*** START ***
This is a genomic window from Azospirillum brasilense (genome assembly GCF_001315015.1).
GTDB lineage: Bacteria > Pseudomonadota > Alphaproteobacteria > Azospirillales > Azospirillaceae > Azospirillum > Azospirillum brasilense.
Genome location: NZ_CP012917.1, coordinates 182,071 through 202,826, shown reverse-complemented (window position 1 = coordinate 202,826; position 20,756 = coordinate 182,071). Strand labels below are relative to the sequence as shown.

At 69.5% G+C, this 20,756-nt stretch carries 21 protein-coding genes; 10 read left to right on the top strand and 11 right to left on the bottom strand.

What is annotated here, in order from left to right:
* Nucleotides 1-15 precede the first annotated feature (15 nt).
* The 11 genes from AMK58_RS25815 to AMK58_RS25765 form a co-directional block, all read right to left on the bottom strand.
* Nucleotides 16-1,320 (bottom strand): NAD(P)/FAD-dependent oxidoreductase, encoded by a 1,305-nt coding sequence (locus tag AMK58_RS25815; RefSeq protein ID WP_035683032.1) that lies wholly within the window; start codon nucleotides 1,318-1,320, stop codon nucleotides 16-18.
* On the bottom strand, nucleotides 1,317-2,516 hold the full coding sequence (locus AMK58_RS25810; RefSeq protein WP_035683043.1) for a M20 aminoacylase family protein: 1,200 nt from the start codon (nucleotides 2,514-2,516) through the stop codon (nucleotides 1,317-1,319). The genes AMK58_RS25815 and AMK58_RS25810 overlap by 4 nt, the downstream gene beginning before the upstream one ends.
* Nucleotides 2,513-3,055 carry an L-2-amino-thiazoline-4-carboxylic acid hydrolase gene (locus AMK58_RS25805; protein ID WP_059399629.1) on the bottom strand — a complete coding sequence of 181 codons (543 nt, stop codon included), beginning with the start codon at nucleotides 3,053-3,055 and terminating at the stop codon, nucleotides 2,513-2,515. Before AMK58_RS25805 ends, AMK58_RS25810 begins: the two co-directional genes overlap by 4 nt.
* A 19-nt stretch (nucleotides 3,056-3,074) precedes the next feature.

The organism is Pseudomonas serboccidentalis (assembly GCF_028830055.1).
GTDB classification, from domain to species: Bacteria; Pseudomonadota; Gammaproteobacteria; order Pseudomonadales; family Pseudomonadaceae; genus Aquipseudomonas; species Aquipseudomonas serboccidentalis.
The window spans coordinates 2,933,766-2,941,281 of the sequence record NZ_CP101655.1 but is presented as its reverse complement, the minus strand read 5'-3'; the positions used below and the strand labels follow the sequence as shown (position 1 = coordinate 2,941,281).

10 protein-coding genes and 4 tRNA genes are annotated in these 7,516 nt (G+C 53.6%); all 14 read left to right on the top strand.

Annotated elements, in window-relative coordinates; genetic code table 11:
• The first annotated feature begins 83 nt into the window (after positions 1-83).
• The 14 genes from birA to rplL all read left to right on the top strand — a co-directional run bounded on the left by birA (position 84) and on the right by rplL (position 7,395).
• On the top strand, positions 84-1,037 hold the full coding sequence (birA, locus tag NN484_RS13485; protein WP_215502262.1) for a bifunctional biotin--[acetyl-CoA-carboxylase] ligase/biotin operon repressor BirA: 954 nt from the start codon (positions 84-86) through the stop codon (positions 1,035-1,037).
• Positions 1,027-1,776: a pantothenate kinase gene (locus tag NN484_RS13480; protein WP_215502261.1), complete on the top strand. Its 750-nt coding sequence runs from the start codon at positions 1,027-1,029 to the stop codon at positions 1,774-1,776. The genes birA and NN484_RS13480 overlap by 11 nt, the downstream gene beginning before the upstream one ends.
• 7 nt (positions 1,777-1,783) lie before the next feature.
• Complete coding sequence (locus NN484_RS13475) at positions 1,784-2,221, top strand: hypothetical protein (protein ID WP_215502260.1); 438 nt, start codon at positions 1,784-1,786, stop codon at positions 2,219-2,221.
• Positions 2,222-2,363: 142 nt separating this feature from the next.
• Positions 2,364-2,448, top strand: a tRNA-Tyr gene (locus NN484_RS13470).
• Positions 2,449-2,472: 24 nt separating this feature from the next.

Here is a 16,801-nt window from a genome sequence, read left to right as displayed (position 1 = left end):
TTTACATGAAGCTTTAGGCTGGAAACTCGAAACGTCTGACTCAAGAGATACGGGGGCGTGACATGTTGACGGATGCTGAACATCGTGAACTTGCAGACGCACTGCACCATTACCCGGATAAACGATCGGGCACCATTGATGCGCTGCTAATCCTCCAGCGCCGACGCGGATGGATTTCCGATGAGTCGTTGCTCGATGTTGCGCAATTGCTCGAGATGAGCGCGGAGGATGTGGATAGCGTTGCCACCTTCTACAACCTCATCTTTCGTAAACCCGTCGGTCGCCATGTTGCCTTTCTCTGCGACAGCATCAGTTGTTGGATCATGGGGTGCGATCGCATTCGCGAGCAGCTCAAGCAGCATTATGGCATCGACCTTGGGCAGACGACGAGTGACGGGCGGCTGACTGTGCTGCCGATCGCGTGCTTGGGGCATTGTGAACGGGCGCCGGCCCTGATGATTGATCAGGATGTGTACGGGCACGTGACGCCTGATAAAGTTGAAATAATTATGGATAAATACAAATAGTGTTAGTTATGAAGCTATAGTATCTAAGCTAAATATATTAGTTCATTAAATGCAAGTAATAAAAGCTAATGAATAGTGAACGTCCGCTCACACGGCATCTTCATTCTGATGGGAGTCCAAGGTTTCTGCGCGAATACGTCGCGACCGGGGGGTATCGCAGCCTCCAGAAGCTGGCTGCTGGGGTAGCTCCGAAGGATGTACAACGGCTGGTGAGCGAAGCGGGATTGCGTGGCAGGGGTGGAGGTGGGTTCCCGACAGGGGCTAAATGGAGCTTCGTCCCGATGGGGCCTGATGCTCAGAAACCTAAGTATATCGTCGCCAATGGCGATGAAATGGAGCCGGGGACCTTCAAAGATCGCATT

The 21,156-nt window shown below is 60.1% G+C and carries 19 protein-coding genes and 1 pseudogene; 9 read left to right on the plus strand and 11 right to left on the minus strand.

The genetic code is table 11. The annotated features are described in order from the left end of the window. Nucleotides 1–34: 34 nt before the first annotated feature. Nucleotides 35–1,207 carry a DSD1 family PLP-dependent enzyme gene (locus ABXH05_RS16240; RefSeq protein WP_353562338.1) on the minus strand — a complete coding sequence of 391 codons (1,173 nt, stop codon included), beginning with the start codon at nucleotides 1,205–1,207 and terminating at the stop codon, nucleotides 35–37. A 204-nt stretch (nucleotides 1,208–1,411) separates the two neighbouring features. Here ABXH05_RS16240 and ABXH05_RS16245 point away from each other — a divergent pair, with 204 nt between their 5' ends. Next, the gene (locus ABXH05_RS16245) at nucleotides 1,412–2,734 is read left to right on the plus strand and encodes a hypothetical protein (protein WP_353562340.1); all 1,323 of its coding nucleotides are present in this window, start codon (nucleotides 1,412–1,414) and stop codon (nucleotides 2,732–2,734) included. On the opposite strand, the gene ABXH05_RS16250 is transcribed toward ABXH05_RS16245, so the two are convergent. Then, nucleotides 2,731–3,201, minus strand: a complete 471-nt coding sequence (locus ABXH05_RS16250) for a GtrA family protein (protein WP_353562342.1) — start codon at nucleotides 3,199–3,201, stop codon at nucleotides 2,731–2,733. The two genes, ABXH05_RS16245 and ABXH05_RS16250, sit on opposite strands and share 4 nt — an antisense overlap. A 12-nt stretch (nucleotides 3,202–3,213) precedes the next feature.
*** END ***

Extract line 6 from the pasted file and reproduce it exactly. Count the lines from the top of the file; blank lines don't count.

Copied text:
* Nucleotides 1-15 precede the first annotated feature (15 nt).